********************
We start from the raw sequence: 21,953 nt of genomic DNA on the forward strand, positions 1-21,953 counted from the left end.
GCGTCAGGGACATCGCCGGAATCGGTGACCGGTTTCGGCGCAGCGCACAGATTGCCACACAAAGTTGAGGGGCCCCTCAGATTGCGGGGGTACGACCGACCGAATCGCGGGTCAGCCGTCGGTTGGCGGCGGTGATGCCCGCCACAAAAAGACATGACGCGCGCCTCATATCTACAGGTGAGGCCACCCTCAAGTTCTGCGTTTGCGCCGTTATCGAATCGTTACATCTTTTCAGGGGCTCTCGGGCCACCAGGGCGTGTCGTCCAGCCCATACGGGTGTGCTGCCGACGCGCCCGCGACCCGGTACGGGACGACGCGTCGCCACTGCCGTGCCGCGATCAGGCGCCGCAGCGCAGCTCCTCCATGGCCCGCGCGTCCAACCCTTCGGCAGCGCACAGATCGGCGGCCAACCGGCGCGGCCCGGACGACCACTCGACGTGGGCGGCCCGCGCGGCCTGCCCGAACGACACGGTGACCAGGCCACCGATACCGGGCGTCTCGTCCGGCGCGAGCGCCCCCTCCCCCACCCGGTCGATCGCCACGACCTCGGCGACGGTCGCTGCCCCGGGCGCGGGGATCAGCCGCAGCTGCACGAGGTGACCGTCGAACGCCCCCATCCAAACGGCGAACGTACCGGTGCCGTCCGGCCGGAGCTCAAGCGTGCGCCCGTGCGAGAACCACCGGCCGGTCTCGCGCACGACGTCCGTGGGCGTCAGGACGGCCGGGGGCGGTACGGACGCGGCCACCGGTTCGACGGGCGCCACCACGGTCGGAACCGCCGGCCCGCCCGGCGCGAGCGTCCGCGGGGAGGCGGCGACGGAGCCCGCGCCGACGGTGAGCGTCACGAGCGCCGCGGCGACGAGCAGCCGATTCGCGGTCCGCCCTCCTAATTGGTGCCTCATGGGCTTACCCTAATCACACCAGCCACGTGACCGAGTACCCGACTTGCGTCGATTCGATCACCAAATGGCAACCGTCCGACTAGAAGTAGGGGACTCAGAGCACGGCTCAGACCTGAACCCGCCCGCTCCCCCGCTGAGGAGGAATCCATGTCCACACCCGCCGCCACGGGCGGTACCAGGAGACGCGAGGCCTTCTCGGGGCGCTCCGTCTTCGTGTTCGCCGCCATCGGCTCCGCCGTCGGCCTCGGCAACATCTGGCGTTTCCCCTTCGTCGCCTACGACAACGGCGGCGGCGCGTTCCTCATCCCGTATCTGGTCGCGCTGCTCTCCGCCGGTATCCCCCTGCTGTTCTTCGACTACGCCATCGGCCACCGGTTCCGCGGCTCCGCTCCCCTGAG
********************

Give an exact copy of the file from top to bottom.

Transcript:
We start from the raw sequence: 21,953 nt of genomic DNA on the forward strand, positions 1-21,953 counted from the left end.
GCGTCAGGGACATCGCCGGAATCGGTGACCGGTTTCGGCGCAGCGCACAGATTGCCACACAAAGTTGAGGGGCCCCTCAGATTGCGGGGGTACGACCGACCGAATCGCGGGTCAGCCGTCGGTTGGCGGCGGTGATGCCCGCCACAAAAAGACATGACGCGCGCCTCATATCTACAGGTGAGGCCACCCTCAAGTTCTGCGTTTGCGCCGTTATCGAATCGTTACATCTTTTCAGGGGCTCTCGGGCCACCAGGGCGTGTCGTCCAGCCCATACGGGTGTGCTGCCGACGCGCCCGCGACCCGGTACGGGACGACGCGTCGCCACTGCCGTGCCGCGATCAGGCGCCGCAGCGCAGCTCCTCCATGGCCCGCGCGTCCAACCCTTCGGCAGCGCACAGATCGGCGGCCAACCGGCGCGGCCCGGACGACCACTCGACGTGGGCGGCCCGCGCGGCCTGCCCGAACGACACGGTGACCAGGCCACCGATACCGGGCGTCTCGTCCGGCGCGAGCGCCCCCTCCCCCACCCGGTCGATCGCCACGACCTCGGCGACGGTCGCTGCCCCGGGCGCGGGGATCAGCCGCAGCTGCACGAGGTGACCGTCGAACGCCCCCATCCAAACGGCGAACGTACCGGTGCCGTCCGGCCGGAGCTCAAGCGTGCGCCCGTGCGAGAACCACCGGCCGGTCTCGCGCACGACGTCCGTGGGCGTCAGGACGGCCGGGGGCGGTACGGACGCGGCCACCGGTTCGACGGGCGCCACCACGGTCGGAACCGCCGGCCCGCCCGGCGCGAGCGTCCGCGGGGAGGCGGCGACGGAGCCCGCGCCGACGGTGAGCGTCACGAGCGCCGCGGCGACGAGCAGCCGATTCGCGGTCCGCCCTCCTAATTGGTGCCTCATGGGCTTACCCTAATCACACCAGCCACGTGACCGAGTACCCGACTTGCGTCGATTCGATCACCAAATGGCAACCGTCCGACTAGAAGTAGGGGACTCAGAGCACGGCTCAGACCTGAACCCGCCCGCTCCCCCGCTGAGGAGGAATCCATGTCCACACCCGCCGCCACGGGCGGTACCAGGAGACGCGAGGCCTTCTCGGGGCGCTCCGTCTTCGTGTTCGCCGCCATCGGCTCCGCCGTCGGCCTCGGCAACATCTGGCGTTTCCCCTTCGTCGCCTACGACAACGGCGGCGGCGCGTTCCTCATCCCGTATCTGGTCGCGCTGCTCTCCGCCGGTATCCCCCTGCTGTTCTTCGACTACGCCATCGGCCACCGGTTCCGCGGCTCCGCTCCCCTGAG